Metal-dependent stabilization of an active HMG protein

Anthony J. Bell, Hong Xin, Susann Taudte, Zhengshuang Shi, Neville R. Kallenbach

Research output: Contribution to journalArticle

Abstract

Using a cloned single domain of the high mobility group protein 1 (HMGB1), we evaluated the effect of introducing metal binding site(s) on protein stability and function. An HMG domain is a conserved sequence of ∼80 amino acids rich in basic, aromatic and proline residues that is active in binding DNA in a sequence- or structure-specific manner. The design strategy focuses on anchoring selected regions of the protein, specifically loops and turns in the molecule, using His-metal ligands. Changes in secondary structure, thermostability and DNA binding properties of a series of such mutants were evaluated. The two most stable mutant constructs contain three surface histidine replacements (two metal binding sites) in the regions encompassing both turns of the molecule. On ligation with the divalent nickel cation, the stability of these two triple histidine mutants (I38H/N51H/D55H and G39H/N51H/D55H) increases by 1.3 and 1.6 kcal/mol, respectively, relative to the wild-type protein, although the creation of binding sites per se destabilizes the protein. The DNA-binding properties of the modified proteins are not impaired by the introduction of the metal binding motifs. These results indicate that it is feasible to stabilize protein tertiary structure using appropriate placement of surface His-metal bonds without loss of function.

Original languageEnglish (US)
Pages (from-to)817-825
Number of pages9
JournalProtein Engineering
Volume15
Issue number10
StatePublished - Oct 1 2003

Fingerprint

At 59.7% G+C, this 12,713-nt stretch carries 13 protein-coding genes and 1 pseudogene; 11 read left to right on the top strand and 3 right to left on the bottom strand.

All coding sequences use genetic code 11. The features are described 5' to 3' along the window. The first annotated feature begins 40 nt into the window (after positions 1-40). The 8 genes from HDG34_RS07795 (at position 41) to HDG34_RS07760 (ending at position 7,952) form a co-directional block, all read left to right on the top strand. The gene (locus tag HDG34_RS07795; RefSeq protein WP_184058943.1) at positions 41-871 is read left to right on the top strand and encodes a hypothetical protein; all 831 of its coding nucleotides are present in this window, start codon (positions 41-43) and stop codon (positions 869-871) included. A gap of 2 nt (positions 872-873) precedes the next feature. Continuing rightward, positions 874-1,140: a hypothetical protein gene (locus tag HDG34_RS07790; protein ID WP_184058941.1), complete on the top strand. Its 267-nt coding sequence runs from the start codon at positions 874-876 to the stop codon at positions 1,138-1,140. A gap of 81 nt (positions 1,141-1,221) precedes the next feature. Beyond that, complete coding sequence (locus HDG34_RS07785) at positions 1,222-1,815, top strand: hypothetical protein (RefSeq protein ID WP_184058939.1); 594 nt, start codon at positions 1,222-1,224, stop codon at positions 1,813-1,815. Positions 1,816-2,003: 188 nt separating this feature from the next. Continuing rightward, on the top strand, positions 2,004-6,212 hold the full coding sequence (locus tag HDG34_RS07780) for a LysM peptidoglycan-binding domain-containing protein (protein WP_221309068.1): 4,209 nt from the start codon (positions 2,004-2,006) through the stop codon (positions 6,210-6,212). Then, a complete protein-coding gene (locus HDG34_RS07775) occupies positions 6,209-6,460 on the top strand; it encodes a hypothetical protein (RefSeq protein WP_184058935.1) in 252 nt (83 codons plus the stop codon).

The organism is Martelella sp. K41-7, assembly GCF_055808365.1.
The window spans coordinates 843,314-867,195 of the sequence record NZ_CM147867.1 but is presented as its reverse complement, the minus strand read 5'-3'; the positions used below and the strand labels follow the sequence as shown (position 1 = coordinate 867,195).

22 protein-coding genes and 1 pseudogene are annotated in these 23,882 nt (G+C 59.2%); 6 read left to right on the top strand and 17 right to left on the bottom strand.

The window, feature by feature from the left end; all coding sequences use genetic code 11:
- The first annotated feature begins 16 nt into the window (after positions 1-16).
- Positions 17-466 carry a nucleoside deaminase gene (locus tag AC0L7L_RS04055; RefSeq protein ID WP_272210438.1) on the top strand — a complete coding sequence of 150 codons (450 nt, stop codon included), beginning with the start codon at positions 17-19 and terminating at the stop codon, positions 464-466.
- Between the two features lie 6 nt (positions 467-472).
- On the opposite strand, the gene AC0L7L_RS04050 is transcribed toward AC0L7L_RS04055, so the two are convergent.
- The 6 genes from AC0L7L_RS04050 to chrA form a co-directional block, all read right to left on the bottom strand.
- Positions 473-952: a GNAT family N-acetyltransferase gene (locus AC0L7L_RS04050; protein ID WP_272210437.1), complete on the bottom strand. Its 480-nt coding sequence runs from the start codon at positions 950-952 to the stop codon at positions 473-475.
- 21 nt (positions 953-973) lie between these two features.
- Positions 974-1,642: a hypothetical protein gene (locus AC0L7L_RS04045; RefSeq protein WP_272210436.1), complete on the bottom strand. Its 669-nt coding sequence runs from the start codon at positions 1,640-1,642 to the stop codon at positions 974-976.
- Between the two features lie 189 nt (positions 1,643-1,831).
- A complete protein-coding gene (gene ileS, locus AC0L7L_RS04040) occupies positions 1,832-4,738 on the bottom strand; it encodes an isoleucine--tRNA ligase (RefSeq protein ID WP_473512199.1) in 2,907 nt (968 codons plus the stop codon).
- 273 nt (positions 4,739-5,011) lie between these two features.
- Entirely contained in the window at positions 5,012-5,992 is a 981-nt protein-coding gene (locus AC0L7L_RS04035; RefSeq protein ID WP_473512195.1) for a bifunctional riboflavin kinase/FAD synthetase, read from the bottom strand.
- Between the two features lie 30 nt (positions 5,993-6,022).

High Mobility Group Proteins
Stabilization
Metals
Proteins
Binding sites
Binding Sites
Histidine
DNA
HMGB1 Protein
Conserved Sequence
Protein Stability
Divalent Cations
Nickel
Molecules
Tertiary Protein Structure
Proline
Ligation
Cations
Ligands
Amino Acids

Keywords

  • Circular dichroism
  • Divalent metals
  • DNA binding
  • High mobility group protein box B (rHMGB1b)
  • Protein stability

ASJC Scopus subject areas

  • Molecular Biology
  • Biochemistry

Cite this

Bell, A. J., Xin, H., Taudte, S., Shi, Z., & Kallenbach, N. R. (2003). Metal-dependent stabilization of an active HMG protein. Protein Engineering, 15(10), 817-825.

Metal-dependent stabilization of an active HMG protein. / Bell, Anthony J.; Xin, Hong; Taudte, Susann; Shi, Zhengshuang; Kallenbach, Neville R.

In: Protein Engineering, Vol. 15, No. 10, 01.10.2003, p. 817-825.

Research output: Contribution to journalArticle

Bell, AJ, Xin, H, Taudte, S, Shi, Z & Kallenbach, NR 2003, 'Metal-dependent stabilization of an active HMG protein', Protein Engineering, vol. 15, no. 10, pp. 817-825.
Bell AJ, Xin H, Taudte S, Shi Z, Kallenbach NR. Metal-dependent stabilization of an active HMG protein. Protein Engineering. 2003 Oct 1;15(10):817-825.
Bell, Anthony J. ; Xin, Hong ; Taudte, Susann ; Shi, Zhengshuang ; Kallenbach, Neville R. / Metal-dependent stabilization of an active HMG protein. In: Protein Engineering. 2003 ; Vol. 15, No. 10. pp. 817-825.
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